Ramos-Horta is the second President of East Timor since independence from Indonesia, taking office on 20 May 2007. He is a co-recipient of the 1996 Nobel Peace Prize and a former Prime Minister, having served from 2006 until his inauguration as President after winning the 2007 East Timorese presidential election. As a founder and former member of the Revolutionary Front for an Independent East Timor (FRETILIN), Ramos-Horta served as the exiled spokesman for the East Timorese resistance during the years of the Indonesian occupation of East Timor (1975 to 1999). While he has continued to work with FRETILIN, Ramos-Horta resigned from the party in 1988, and has since remained an independent politician.
After East Timor achieved independence in 2002, Ramos-Horta was appointed as the country's first Foreign Minister. He served in this position until his resignation on 25 June 2006, amidst political turmoil. On 26 June, following the resignation of Prime Minister Mari Alkatiri, Ramos-Horta was appointed acting Prime Minister by the President, Xanana Gusmão. Two weeks later, on 10 July 2006, he was officially sworn in as the second Prime Minister of East Timor. On 11 February 2008, Ramos-Horta was injured when he was shot during an assassination attempt.
The feisty, mustachioed electrician from Gdansk, shaped the 20th century as the leader of the Solidarity movement that led the Poles out of Communism. It is one of history's great ironies that the nearest thing we have ever seen to a genuine workers' revolution was directed against a so-called workers' state. Poland was again the icebreaker for the rest of Central Europe in the "velvet revolutions" of 1989. Walesa's contribution to the end of communism in Europe, and hence the end of the Cold War, stands beside those of his fellow Pole, Pope John Paul II, and his fellow Nobel Laureate and ex Soviet leader, Mikhail Gorbachev. He was awarded the Nobel Peace Prize in 1983. His legacy is a huge gain in freedom, not just for the Poles but for the rest of the Communist block. His services were, as an old Polish slogan has it, "for our freedom — and yours."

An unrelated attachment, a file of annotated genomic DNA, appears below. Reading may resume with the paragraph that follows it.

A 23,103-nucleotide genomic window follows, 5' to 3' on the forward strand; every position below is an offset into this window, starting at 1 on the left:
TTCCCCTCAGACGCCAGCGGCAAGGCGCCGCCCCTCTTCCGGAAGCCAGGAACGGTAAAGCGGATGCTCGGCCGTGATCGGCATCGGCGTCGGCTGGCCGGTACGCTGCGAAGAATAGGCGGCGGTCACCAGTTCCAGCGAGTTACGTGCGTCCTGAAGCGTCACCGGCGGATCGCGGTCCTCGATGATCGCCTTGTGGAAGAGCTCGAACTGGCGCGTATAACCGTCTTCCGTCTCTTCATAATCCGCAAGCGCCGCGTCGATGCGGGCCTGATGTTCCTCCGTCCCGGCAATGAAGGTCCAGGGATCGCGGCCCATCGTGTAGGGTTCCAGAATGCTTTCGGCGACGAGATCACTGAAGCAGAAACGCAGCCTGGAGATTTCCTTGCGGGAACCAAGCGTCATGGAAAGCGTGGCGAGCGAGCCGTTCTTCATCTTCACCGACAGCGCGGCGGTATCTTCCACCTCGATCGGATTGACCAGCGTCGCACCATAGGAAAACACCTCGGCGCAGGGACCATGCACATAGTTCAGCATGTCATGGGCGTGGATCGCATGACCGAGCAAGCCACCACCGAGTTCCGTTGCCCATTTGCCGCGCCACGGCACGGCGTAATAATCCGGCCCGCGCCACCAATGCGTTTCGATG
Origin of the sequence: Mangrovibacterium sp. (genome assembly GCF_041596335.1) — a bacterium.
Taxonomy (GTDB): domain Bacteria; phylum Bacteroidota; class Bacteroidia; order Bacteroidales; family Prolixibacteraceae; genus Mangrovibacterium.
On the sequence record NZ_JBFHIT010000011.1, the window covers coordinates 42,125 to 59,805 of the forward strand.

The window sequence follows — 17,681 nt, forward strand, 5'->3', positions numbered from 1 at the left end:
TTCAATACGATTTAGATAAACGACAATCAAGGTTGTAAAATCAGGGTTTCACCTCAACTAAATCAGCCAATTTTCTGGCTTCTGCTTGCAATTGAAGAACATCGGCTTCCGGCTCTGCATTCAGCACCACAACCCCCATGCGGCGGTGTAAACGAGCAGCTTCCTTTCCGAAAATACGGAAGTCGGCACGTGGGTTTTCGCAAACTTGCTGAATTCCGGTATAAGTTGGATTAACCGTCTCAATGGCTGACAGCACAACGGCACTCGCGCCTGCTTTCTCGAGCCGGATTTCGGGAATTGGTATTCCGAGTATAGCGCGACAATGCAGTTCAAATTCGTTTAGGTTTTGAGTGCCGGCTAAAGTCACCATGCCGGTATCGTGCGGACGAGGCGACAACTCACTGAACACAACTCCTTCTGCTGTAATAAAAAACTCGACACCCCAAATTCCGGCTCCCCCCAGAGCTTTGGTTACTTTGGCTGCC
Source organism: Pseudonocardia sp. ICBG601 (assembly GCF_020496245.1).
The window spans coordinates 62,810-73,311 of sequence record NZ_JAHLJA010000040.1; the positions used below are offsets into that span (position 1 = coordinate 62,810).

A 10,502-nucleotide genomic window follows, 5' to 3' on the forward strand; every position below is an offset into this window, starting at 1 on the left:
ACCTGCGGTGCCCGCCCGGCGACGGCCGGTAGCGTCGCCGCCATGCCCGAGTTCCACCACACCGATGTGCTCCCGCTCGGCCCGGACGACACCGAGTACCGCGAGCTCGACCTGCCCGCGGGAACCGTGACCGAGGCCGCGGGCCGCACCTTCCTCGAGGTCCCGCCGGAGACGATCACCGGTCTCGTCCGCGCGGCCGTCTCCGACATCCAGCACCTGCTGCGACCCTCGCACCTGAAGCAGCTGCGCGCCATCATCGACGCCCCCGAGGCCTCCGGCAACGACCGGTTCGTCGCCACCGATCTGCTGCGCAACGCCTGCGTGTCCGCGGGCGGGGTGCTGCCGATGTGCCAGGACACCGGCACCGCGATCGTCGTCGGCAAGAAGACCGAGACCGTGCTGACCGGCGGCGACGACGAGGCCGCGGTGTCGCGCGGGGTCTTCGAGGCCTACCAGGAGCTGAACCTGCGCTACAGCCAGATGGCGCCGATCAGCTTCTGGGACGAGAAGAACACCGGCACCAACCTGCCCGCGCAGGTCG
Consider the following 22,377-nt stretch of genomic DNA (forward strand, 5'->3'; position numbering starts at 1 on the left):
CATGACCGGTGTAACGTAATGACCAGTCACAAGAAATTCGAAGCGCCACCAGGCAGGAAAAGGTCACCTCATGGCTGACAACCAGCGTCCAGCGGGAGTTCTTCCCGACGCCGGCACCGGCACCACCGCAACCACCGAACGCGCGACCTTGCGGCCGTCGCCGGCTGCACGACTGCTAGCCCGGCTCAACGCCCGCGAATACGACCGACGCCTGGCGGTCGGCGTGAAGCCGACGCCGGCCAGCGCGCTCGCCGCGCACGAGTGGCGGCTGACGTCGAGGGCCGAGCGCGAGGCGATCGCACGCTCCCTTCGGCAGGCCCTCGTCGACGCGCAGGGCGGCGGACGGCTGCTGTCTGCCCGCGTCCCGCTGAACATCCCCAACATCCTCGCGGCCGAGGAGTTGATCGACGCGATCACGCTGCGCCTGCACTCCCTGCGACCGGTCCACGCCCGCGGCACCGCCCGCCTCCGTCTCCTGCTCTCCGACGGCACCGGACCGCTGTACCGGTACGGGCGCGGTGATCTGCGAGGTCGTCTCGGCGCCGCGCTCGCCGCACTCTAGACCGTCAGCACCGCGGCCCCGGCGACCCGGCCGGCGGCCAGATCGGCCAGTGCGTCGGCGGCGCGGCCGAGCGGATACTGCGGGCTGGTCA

Betty Williams was a co-recipient with Mairead Corrigan-Williams of the Nobel Peace Prize in 1976 for her work as a co-founder of Community of Peace People, an organisation dedicated to promoting a peaceful resolution to The Troubles in Northern Ireland.She heads the Global Children's Foundation and is President of th World Centers of Compassion for Children International. In 2006, Betty was one of the founders of the Nobel Women's Initiative along sister Nobel Peace Laureates Mairead Corrigan-Maguire, Shirin Ebadi, Wangari Maathai, Jody Williams and Rigoberta Menchu Tum. Six women representing five continents decided to bring together their experiences in a united effort for peace with justice and equality. It is the goal of the Nobel Women's Initiative to help strengthen work being done in support of women's rights around the world.
Williams is an American teacher and aid worker who received the 1997 Nobel Peace Prize jointly with the campaign she worked for, the International Campaign to Ban Landmines (ICBL). Williams continues to serve the ICBL as a campaign ambassador and editor of the organization's landmine report, and, since 2003, has held a faculty position of distinguished professor of social work and global justice at the University of Houston Graduate College of Social Work.
Williams was one of the founders of The Nobel Women's Initiative set up in 2006 to help strengthen the work being done in support of women's rights around the world. She was also Head of Mission of the High-Level Mission dispatched by the Human Rights Council to report on the situation of human rights in Darfur and the needs of Sudan in this regard. The Mission issued its report on 7 March 2007.